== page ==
Cochlear Inflammatory Response Associated with Chronic Noise Exposure

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Research on noise-induced hearing loss over the years has primarily been focused on the pathophysiological and functional outcomes of acute exposures to intense noise. The aim of this study was to examine the possible presence of cochlear inflammation following repeated exposure to moderate noise over an extended period of time (chronic noise exposures). C57BL/6 mice were exposed to 90 dB SPL octave-band noise (8-16 kHz) for 2 h per day for either 7 (1 week), 14 (2 weeks), 21 (3 weeks) or 28 (4 weeks) continuous days. Each experimental noise group were exposed to noise at approximately the same time each day throughout their designated noise exposure period. Animals were euthanised 24 h following the completion of the final noise exposure and their cochleae extracted. As with the previous study, quantitative real-time RT-PCR analysis was carried out to assess changes in the transcriptional expression of inflammatory mediators, and immunoperoxidase staining was performed to characterise the expression and distribution of the cell adhesion molecules ICAM-1 and PECAM-1.

Role of Adenosine A2A Receptor Signalling in Noise-Induced Cochlear Inflammation

Adenosine has potent anti-inflammatory effects in a wide range of tissues, mediated primarily via the adenosine A2A receptor. To determine its role in noise-induced cochlear inflammation, a series of interrelated studies based on adenosine A2A receptor signalling were conducted as described below.

Adenosine A2A Receptor Expression in the Noise-Exposed Cochlea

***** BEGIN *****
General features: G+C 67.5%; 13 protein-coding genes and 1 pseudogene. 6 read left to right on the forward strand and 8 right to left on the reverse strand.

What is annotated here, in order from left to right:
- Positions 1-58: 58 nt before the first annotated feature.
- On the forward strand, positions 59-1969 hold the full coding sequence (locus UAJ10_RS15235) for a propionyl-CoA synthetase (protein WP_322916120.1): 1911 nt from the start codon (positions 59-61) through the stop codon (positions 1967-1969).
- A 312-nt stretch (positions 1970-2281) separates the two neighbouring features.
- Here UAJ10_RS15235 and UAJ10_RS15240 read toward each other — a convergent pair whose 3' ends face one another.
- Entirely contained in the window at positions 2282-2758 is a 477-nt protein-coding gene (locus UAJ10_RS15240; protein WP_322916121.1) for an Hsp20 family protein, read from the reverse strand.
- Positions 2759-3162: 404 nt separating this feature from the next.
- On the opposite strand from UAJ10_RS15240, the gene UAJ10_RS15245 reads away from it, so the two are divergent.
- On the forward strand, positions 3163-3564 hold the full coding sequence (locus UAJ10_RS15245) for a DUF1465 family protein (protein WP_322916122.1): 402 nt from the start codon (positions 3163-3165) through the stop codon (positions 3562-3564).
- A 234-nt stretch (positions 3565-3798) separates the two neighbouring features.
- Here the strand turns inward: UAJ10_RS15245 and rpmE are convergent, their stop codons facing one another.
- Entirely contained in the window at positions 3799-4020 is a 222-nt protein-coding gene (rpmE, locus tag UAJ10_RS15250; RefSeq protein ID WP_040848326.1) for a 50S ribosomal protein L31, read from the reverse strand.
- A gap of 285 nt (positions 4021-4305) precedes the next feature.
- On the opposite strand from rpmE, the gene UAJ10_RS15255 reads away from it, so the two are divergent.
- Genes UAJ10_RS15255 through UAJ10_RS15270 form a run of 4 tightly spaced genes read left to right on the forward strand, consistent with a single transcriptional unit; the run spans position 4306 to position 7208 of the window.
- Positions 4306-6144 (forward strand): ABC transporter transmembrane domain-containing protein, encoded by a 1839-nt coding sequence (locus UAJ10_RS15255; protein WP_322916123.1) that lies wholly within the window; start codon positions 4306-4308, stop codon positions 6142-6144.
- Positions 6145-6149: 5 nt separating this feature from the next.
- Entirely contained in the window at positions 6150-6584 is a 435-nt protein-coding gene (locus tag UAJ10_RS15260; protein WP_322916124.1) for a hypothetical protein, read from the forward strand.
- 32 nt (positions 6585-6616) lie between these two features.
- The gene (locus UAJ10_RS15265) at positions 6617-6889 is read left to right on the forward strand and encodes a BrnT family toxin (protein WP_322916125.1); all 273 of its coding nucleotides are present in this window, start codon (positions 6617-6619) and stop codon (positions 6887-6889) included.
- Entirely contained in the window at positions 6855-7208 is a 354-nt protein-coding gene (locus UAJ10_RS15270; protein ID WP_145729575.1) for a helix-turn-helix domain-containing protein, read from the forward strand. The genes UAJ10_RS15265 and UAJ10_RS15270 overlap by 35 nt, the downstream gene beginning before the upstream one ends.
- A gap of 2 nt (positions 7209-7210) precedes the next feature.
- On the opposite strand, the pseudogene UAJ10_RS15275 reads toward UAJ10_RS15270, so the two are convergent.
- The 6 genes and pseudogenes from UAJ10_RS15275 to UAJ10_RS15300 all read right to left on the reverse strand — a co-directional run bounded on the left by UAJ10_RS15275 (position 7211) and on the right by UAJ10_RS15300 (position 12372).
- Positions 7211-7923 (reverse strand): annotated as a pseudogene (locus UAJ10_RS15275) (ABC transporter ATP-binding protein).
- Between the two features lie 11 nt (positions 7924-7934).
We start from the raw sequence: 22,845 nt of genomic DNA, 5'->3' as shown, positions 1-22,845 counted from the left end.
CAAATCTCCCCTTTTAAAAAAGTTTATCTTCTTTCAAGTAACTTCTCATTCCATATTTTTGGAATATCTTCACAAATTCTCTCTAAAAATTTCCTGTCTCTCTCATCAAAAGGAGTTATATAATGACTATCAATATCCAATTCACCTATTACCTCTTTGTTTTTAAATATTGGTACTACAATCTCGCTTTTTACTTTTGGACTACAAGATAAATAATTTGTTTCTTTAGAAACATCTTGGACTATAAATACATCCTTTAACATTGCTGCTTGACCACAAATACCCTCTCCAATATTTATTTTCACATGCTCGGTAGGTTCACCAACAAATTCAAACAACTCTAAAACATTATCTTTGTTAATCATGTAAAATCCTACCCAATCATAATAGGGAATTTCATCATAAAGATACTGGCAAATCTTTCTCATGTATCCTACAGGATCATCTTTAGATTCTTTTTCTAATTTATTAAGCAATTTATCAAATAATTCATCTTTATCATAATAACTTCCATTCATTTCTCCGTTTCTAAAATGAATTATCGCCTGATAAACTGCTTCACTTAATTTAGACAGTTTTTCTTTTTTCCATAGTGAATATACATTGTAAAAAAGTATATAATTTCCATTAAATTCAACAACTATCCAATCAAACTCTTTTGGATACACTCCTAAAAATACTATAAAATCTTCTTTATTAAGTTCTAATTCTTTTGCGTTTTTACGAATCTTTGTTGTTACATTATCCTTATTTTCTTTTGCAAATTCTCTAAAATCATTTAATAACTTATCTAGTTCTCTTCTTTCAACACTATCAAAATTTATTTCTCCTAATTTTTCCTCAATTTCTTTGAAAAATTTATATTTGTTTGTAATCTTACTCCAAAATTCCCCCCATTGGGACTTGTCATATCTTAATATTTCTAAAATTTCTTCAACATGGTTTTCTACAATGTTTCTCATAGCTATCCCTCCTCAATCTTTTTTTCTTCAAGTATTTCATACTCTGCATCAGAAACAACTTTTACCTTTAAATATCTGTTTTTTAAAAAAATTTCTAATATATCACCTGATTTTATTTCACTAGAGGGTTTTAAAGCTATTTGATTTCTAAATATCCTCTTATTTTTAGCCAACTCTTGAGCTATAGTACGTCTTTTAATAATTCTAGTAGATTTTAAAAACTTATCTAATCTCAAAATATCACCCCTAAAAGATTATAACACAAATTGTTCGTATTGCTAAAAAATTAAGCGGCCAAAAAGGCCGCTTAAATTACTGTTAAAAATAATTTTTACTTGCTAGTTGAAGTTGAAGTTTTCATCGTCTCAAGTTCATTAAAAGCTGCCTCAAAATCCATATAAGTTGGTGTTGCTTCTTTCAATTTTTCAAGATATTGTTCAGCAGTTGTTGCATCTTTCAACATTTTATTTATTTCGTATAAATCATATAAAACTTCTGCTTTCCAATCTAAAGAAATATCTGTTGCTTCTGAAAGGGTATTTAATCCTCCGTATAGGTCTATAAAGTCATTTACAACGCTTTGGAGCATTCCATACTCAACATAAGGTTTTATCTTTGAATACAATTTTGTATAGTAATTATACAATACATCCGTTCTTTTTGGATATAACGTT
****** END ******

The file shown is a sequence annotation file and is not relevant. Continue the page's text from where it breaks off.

There is evidence that various forms of stress can influence the expression of adenosine receptors. In this study, the tissue distribution of the adenosine A2A receptor in the mouse cochlea and the effect of excessive noise on the expression of this receptor was investigated. Mice were exposed to acute traumatic noise (100 dB SPL, 8-16 kHz for 24 h) and their cochleae collected at 6 h, 1 day, 3 days or 7 days  after the cessation of noise exposure (n = 4 per time point). Immunofluorescence was carried out using a specific adenosine A2A receptor antibody to localise the cochlear expression and distribution of the receptor. Protein expression levels were compared qualitatively with the normal non-noise exposed cochlea.Because they are known to be abundantly expressed by a variety of immune cells, adenosine A2A receptors were also used as a marker for inflammatory cells in the noise-exposed cochlea. The total number of adenosine A2A receptor-positive infiltrating cells was counted in all cochlear turns (apical, middle and basal) of every second mid-modiolar cross-section from each noise-exposed cochlea. Labelled cells were counted under the fluorescent microscope (Nikon Eclipse 80i Microscope, Nikon Instruments Inc., Melville, NY, U.S.A.) at 40x magnification. Cochlear sections were focused throughout their entire thickness (30 µm) to ensure all infiltrating cells throughout the depth of the sections were identified. To characterise the time course of cellular infiltration, the average number of cells/section was determined in the non-exposed control cochlea and at the four time points following noise exposure.